This beauty is hard to capture; crossing over sandbars of the Minho estuary. It is the mouth of the river, where the river's current meets the ocean’s tide. It is low tide, and the view of the Atlantic from the Minho is unlike any other. We are surrounded. Water to one side, mountains to the other, and there ahead is our destination. We were suddenly transported to a medieval town, I was enchanted, or delirious with hunger and in dire need of a coffee.
Town of Caminha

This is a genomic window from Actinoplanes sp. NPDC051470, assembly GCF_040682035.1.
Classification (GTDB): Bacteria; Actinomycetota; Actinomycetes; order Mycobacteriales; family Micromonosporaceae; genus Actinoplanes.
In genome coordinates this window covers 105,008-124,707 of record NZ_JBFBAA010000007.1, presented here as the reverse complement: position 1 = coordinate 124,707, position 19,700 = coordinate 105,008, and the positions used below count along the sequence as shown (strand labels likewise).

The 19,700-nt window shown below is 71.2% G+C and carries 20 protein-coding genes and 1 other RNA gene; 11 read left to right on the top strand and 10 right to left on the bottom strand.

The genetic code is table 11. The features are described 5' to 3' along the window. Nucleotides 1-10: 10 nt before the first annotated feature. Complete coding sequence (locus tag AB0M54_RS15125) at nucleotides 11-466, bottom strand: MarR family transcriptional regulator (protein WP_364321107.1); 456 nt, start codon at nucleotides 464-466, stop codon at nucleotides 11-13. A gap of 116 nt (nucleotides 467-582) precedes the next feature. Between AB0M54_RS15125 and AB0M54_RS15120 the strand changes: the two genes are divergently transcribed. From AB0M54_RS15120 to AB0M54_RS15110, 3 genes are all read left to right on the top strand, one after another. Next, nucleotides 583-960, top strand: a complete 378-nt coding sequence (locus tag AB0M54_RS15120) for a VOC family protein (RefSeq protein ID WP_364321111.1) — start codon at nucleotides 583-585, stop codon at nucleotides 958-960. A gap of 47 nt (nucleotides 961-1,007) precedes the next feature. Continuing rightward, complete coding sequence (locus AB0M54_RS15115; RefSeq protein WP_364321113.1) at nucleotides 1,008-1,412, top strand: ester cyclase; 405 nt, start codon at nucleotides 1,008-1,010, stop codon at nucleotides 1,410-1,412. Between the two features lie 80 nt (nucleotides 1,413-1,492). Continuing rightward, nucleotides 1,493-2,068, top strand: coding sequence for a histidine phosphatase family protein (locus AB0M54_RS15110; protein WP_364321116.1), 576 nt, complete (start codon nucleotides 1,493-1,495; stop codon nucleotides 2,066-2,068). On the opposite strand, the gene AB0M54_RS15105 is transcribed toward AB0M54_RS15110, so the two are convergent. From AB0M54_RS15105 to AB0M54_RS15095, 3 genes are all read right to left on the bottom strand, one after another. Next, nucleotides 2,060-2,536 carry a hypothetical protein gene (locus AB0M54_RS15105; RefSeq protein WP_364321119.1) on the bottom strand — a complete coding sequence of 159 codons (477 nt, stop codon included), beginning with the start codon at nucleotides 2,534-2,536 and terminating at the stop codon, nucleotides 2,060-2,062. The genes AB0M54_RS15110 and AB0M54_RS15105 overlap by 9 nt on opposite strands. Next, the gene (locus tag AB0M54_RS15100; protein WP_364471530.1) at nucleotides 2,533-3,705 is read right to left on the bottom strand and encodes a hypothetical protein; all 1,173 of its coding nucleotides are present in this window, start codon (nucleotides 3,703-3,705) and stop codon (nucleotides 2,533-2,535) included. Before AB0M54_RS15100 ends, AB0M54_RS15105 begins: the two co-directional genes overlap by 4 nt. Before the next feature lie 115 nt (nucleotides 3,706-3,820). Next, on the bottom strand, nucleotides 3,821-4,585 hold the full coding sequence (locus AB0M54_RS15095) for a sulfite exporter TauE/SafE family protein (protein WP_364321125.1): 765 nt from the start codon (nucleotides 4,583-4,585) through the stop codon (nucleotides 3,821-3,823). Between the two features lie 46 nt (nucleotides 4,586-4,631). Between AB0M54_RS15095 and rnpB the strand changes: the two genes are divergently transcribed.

With a history dating back to the 5th century, the town of Caminha exists in a duality between modern and old. The cobblestone streets leading past ornate churches, and elaborate stone buildings; decorated with detailed hand painted ceramic tile that the Portuguese are so well known for. All roads leading to one central point-the beautiful town square, overlooked by a clock tower originally part of a castle. The walls of the castle fortress have long since been knocked down, but the circle of the wall is still visible in the arrangement of the buildings surrounding the square. Modern and traditional cafes, galleries, antique, and shops of all kinds fill the square. It is the Heart of the town and a destination for locals and tourists alike.